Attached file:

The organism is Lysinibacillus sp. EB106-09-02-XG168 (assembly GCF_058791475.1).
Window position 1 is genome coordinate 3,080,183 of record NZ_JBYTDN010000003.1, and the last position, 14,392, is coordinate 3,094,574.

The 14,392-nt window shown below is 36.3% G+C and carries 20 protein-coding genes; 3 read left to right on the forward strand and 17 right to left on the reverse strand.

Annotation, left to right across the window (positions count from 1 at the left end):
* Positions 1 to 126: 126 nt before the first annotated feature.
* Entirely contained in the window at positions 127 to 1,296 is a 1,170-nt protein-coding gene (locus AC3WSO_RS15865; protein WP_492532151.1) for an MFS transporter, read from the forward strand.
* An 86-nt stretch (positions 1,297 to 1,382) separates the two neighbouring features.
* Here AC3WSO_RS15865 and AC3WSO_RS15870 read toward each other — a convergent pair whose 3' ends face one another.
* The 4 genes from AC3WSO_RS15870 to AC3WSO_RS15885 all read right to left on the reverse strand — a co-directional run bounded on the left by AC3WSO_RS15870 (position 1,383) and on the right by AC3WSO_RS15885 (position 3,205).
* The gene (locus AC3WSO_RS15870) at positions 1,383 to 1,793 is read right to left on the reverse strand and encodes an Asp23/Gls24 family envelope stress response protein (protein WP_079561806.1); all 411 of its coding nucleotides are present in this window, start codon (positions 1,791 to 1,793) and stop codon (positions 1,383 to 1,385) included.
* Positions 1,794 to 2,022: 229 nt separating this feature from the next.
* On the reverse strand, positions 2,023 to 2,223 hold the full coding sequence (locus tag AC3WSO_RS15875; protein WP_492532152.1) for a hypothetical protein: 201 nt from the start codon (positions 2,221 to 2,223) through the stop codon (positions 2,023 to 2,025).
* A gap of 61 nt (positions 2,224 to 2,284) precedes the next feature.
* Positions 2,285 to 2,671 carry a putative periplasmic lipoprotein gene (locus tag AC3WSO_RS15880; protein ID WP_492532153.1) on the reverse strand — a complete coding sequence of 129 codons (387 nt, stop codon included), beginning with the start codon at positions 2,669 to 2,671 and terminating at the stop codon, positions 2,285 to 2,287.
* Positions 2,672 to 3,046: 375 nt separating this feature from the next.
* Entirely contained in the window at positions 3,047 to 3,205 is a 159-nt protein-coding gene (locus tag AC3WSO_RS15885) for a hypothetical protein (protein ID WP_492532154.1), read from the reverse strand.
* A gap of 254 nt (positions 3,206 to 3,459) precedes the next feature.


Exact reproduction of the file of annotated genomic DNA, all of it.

The organism is Lysinibacillus sp. EB106-09-02-XG168 (assembly GCF_058791475.1).
Window position 1 is genome coordinate 3,080,183 of record NZ_JBYTDN010000003.1, and the last position, 14,392, is coordinate 3,094,574.

The 14,392-nt window shown below is 36.3% G+C and carries 20 protein-coding genes; 3 read left to right on the forward strand and 17 right to left on the reverse strand.

Annotation, left to right across the window (positions count from 1 at the left end):
* Positions 1 to 126: 126 nt before the first annotated feature.
* Entirely contained in the window at positions 127 to 1,296 is a 1,170-nt protein-coding gene (locus AC3WSO_RS15865; protein WP_492532151.1) for an MFS transporter, read from the forward strand.
* An 86-nt stretch (positions 1,297 to 1,382) separates the two neighbouring features.
* Here AC3WSO_RS15865 and AC3WSO_RS15870 read toward each other — a convergent pair whose 3' ends face one another.
* The 4 genes from AC3WSO_RS15870 to AC3WSO_RS15885 all read right to left on the reverse strand — a co-directional run bounded on the left by AC3WSO_RS15870 (position 1,383) and on the right by AC3WSO_RS15885 (position 3,205).
* The gene (locus AC3WSO_RS15870) at positions 1,383 to 1,793 is read right to left on the reverse strand and encodes an Asp23/Gls24 family envelope stress response protein (protein WP_079561806.1); all 411 of its coding nucleotides are present in this window, start codon (positions 1,791 to 1,793) and stop codon (positions 1,383 to 1,385) included.
* Positions 1,794 to 2,022: 229 nt separating this feature from the next.
* On the reverse strand, positions 2,023 to 2,223 hold the full coding sequence (locus tag AC3WSO_RS15875; protein WP_492532152.1) for a hypothetical protein: 201 nt from the start codon (positions 2,221 to 2,223) through the stop codon (positions 2,023 to 2,025).
* A gap of 61 nt (positions 2,224 to 2,284) precedes the next feature.
* Positions 2,285 to 2,671 carry a putative periplasmic lipoprotein gene (locus tag AC3WSO_RS15880; protein ID WP_492532153.1) on the reverse strand — a complete coding sequence of 129 codons (387 nt, stop codon included), beginning with the start codon at positions 2,669 to 2,671 and terminating at the stop codon, positions 2,285 to 2,287.
* Positions 2,672 to 3,046: 375 nt separating this feature from the next.
* Entirely contained in the window at positions 3,047 to 3,205 is a 159-nt protein-coding gene (locus tag AC3WSO_RS15885) for a hypothetical protein (protein ID WP_492532154.1), read from the reverse strand.
* A gap of 254 nt (positions 3,206 to 3,459) precedes the next feature.